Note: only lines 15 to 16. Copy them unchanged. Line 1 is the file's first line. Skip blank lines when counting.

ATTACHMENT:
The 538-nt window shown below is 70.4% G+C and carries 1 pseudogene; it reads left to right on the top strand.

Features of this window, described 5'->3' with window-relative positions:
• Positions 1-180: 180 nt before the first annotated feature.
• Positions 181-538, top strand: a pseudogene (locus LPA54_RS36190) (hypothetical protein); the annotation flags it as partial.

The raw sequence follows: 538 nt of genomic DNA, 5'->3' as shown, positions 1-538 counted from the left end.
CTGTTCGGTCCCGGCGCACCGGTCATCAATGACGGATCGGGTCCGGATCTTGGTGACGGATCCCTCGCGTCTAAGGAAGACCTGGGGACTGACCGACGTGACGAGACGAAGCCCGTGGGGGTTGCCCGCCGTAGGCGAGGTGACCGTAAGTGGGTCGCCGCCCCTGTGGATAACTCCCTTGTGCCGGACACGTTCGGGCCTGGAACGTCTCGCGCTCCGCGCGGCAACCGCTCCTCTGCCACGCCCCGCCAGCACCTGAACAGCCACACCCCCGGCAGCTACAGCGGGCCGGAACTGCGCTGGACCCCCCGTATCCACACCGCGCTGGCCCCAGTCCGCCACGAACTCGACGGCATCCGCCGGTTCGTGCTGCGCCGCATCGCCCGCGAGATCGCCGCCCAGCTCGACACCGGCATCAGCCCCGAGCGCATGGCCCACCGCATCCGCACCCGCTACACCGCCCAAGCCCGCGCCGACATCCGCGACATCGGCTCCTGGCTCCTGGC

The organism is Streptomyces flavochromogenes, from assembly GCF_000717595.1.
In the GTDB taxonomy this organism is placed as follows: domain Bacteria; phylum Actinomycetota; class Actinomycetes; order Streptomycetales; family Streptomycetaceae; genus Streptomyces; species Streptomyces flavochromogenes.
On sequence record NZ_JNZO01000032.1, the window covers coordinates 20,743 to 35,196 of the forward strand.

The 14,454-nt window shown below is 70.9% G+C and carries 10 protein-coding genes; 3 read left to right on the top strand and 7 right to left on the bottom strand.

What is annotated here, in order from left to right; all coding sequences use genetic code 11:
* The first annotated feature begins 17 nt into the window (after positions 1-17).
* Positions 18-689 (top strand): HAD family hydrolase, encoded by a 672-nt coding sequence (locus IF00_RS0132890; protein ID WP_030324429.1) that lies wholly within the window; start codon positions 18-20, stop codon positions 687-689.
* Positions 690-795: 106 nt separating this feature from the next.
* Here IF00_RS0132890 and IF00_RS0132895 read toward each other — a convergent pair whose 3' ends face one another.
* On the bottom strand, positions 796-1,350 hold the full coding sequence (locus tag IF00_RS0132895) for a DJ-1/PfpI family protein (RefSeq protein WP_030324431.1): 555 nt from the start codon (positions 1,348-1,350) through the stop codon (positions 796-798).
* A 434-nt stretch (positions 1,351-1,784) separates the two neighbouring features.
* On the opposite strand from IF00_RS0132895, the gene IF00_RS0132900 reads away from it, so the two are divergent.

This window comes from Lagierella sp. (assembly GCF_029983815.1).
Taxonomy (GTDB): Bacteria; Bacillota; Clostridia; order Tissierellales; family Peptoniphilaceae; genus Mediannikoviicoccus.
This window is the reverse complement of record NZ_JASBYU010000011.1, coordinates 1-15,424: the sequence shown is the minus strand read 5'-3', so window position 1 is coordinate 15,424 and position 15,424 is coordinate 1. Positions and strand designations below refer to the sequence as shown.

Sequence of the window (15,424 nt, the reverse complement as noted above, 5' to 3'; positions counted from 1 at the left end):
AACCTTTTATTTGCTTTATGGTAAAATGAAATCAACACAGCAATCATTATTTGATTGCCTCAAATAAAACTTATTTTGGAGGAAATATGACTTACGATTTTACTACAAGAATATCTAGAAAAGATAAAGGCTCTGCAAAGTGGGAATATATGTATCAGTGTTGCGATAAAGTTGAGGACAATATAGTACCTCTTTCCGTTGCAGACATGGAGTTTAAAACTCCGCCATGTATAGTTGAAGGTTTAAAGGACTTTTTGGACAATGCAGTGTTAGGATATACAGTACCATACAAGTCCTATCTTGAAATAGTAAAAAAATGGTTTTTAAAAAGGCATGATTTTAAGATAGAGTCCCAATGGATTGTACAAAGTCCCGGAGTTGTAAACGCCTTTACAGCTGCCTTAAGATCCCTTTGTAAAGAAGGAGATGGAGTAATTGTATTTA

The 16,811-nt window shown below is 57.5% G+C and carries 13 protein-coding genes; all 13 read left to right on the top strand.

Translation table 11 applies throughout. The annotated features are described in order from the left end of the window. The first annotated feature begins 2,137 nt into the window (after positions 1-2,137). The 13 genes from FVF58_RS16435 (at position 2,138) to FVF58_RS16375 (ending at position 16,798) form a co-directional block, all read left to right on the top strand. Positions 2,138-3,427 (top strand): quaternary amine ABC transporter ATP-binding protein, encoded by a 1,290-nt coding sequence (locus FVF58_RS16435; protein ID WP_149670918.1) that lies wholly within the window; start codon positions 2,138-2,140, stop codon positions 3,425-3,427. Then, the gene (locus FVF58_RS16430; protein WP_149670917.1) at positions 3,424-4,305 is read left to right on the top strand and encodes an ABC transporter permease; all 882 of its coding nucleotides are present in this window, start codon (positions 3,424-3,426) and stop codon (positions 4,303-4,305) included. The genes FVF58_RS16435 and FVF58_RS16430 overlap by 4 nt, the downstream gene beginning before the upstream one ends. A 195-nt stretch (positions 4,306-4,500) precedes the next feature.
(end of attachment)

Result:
* Here IF00_RS0132890 and IF00_RS0132895 read toward each other — a convergent pair whose 3' ends face one another.
* On the bottom strand, positions 796-1,350 hold the full coding sequence (locus tag IF00_RS0132895) for a DJ-1/PfpI family protein (RefSeq protein WP_030324431.1): 555 nt from the start codon (positions 1,348-1,350) through the stop codon (positions 796-798).